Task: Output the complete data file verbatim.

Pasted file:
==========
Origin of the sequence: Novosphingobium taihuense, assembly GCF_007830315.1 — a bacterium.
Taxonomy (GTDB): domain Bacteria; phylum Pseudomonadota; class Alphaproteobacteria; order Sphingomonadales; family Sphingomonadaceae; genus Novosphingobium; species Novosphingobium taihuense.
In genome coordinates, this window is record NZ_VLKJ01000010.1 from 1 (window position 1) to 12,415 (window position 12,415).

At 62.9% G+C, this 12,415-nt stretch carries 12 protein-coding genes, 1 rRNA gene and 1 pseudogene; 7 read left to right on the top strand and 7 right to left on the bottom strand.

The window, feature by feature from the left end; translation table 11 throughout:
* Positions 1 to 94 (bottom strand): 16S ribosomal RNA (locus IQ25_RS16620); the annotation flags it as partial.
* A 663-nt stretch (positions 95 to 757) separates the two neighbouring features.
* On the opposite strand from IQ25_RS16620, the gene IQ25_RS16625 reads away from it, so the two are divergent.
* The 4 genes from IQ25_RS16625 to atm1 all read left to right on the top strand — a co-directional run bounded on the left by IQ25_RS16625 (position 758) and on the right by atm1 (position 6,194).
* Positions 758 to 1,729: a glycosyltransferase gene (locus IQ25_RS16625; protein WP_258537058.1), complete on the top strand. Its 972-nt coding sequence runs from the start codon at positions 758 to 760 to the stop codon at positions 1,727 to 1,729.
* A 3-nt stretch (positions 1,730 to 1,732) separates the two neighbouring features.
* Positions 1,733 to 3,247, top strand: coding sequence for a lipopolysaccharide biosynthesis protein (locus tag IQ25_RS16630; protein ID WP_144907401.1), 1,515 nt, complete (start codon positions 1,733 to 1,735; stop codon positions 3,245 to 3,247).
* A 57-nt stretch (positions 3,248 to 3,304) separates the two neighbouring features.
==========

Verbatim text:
Origin of the sequence: Novosphingobium taihuense, assembly GCF_007830315.1 — a bacterium.
Taxonomy (GTDB): domain Bacteria; phylum Pseudomonadota; class Alphaproteobacteria; order Sphingomonadales; family Sphingomonadaceae; genus Novosphingobium; species Novosphingobium taihuense.
In genome coordinates, this window is record NZ_VLKJ01000010.1 from 1 (window position 1) to 12,415 (window position 12,415).

At 62.9% G+C, this 12,415-nt stretch carries 12 protein-coding genes, 1 rRNA gene and 1 pseudogene; 7 read left to right on the top strand and 7 right to left on the bottom strand.

The window, feature by feature from the left end; translation table 11 throughout:
* Positions 1 to 94 (bottom strand): 16S ribosomal RNA (locus IQ25_RS16620); the annotation flags it as partial.
* A 663-nt stretch (positions 95 to 757) separates the two neighbouring features.
* On the opposite strand from IQ25_RS16620, the gene IQ25_RS16625 reads away from it, so the two are divergent.
* The 4 genes from IQ25_RS16625 to atm1 all read left to right on the top strand — a co-directional run bounded on the left by IQ25_RS16625 (position 758) and on the right by atm1 (position 6,194).
* Positions 758 to 1,729: a glycosyltransferase gene (locus IQ25_RS16625; protein WP_258537058.1), complete on the top strand. Its 972-nt coding sequence runs from the start codon at positions 758 to 760 to the stop codon at positions 1,727 to 1,729.
* A 3-nt stretch (positions 1,730 to 1,732) separates the two neighbouring features.
* Positions 1,733 to 3,247, top strand: coding sequence for a lipopolysaccharide biosynthesis protein (locus tag IQ25_RS16630; protein ID WP_144907401.1), 1,515 nt, complete (start codon positions 1,733 to 1,735; stop codon positions 3,245 to 3,247).
* A 57-nt stretch (positions 3,248 to 3,304) separates the two neighbouring features.